During his journey through China, the holy priest Jakujō (waki), arrives at Shakkyō - a natural stone bridge in Mt. Shōryō. On the other side of the bridge supposedly lies the Pure Land of Bodhisattva Monju. After hearing the legend about the bridge from a local, Jakujō decides to cross to the other side.
Deep in the mountain, Jakujō is approached by a young boy (shite in act one) collecting wood (or, depending on the direction, an elderly woodcutter). The narrow bridge spans a steep valley, on the bottom of which a river flows with great force. The young boy describes the perilous nature of Shakkyō and tries to discourage Jakujō from crossing the bridge. At the end, the boy tells Jakujō to wait for a miracle to happen and suddenly disappears.
Just then, several mountain hermits (ai) serving Bodhisattva Monju appear at the bridge. They start a drinking banquet as they praise Shakkyō's magnificent scenery. The hermits eventually notice some Shishi beasts (half-dog, half-lion) approaching and leave in a hurry.
Before long, many Shishi beasts (shite, tsure) appear on the stone bridge and, after frolicking among the blooming peony flowers and dancing energetically, they return to their assigned place by the throne of Buddha.
he Noh "Shakkyō" is a typical festive play, its highlight being the Shishi beasts' dance in celebration of good luck and fortune. It is a gorgeous play involving many visual stimuli such as the special masks called ‘Shishi-guchi’ and the vibrant costumes, as well as the beautiful props that represent peony flowers. The play's first half, which focuses on the description of the stone bridge rising over a steep gorge, is usually abbreviated, and only the second half of the play is performed in order to amplify the festive mood. This form of performance is known as ‘han-nō’, or half-Noh.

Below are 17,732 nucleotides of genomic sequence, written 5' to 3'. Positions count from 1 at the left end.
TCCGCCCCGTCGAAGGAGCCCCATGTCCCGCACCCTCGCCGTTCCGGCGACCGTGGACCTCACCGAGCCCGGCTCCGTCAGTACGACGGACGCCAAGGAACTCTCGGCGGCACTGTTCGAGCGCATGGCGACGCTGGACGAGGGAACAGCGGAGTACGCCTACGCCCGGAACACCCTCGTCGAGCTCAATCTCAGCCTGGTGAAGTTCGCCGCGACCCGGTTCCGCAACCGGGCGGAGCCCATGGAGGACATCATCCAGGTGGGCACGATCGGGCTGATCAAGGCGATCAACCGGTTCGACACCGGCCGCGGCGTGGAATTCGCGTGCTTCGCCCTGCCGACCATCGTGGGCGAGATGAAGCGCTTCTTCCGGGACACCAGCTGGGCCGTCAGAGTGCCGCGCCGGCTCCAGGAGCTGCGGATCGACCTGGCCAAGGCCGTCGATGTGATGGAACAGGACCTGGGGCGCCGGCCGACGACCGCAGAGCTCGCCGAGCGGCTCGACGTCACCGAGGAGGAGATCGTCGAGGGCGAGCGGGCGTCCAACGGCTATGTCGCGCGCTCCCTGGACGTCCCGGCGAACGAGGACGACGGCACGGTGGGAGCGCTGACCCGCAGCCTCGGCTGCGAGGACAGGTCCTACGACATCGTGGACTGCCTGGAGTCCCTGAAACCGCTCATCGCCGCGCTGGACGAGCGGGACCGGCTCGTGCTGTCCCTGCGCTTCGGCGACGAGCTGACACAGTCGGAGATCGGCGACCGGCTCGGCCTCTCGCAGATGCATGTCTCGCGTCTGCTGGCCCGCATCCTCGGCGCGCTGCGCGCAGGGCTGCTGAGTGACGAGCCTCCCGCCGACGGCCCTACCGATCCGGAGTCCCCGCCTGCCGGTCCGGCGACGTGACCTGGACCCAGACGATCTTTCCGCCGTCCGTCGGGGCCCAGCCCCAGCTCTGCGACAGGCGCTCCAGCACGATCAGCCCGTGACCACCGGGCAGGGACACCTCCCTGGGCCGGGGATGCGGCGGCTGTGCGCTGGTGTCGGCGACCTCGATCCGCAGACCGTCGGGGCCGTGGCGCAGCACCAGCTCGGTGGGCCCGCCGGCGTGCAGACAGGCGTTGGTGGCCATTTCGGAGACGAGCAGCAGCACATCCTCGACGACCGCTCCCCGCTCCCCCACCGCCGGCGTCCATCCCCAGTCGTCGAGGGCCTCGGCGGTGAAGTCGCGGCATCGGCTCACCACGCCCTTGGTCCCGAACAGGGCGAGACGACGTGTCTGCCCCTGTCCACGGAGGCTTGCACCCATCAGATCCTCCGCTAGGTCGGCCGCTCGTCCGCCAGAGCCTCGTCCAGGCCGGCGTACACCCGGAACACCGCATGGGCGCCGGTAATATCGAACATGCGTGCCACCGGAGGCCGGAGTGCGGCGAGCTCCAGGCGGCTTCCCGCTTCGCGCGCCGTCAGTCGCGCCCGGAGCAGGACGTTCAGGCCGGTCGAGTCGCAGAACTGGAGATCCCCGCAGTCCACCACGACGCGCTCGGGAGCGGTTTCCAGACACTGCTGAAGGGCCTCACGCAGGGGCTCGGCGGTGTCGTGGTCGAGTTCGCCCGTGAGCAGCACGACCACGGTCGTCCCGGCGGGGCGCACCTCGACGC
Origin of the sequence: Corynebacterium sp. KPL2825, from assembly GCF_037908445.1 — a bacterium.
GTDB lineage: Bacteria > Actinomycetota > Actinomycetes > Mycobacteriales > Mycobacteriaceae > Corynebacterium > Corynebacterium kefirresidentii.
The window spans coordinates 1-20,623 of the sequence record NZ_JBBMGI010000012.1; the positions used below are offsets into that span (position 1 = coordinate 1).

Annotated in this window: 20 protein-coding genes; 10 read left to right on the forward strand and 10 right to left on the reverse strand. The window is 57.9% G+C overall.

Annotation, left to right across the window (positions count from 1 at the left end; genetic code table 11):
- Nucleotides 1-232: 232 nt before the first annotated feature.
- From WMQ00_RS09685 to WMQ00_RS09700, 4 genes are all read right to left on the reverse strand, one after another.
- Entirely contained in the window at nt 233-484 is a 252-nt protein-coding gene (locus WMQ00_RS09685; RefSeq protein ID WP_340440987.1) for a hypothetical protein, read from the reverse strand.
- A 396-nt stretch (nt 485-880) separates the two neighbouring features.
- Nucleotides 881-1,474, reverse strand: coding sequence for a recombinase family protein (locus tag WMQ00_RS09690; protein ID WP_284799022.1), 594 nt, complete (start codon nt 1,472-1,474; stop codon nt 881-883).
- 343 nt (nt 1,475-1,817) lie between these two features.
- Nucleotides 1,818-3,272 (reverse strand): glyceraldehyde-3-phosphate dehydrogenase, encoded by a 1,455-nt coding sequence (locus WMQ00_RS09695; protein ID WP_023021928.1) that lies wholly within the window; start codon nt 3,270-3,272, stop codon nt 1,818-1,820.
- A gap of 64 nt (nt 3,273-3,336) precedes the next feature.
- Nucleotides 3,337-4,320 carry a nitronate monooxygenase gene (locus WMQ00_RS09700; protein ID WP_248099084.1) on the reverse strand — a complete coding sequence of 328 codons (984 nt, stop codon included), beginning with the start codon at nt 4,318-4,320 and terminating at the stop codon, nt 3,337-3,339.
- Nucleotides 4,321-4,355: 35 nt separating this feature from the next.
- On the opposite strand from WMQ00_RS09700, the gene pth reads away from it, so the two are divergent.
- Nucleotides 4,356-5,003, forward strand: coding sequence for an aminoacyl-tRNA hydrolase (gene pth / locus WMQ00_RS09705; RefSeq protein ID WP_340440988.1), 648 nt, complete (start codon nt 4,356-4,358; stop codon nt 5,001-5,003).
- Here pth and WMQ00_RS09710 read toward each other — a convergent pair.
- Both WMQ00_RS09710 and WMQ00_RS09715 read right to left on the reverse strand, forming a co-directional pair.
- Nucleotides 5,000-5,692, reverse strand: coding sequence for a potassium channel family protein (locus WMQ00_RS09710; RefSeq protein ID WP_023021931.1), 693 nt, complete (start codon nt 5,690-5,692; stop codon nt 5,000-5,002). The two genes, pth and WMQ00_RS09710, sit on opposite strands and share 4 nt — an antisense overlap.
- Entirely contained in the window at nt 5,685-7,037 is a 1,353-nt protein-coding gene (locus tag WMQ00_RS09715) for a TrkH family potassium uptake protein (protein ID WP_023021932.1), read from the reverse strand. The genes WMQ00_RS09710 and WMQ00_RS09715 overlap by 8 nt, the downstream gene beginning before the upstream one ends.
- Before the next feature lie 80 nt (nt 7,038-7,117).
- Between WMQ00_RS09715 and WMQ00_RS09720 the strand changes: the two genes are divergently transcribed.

The bridge Shakkyō, which connects the human world with the Pure Land of Bodhisattva Monju, is surrounded by blooming peonies. The highlight of the play is the Shishi beasts' dance performed amidst this splendid scenery. The so-called Shishi-dance involves movements unique to this play, such as leaning on the railing of the ‘hashigakari’ bridgeway or vigorously shaking the mane on the head. The tuning and rhythm also differ from other Noh plays. The performance employs various secret and difficult techniques, so the actors cherish it as one of the most important plays in Noh's repertoire.
Soon after its creation during the Muromachi Era (14~16c.), the performances of "Shakkyō" temporarily ceased, but the play was revived in the beginning of the Edo Period (17~19c.).
This is probably the reason why the play has so many variations. As special directions go, there are the "Ō-jishi", "Shishijū-nidan-no-shiki", "Ren-jishi", "Wagō-ren-jishi", and many others. There are also variations in the number of Shishi beasts, as well as the colour of their manes. The white-maned Shishi has an imposing and dignified demeanour, and is considered to be the red-maned Shishi's parent. The length of the dance and its movements may differ depending on the variations in the number and colour of the Shishi, and various props such as a mountain, a thatched hut, a stone bridge or peonies may be used.
This play became the basis for the famous Kabuki dance "Ren-jishi".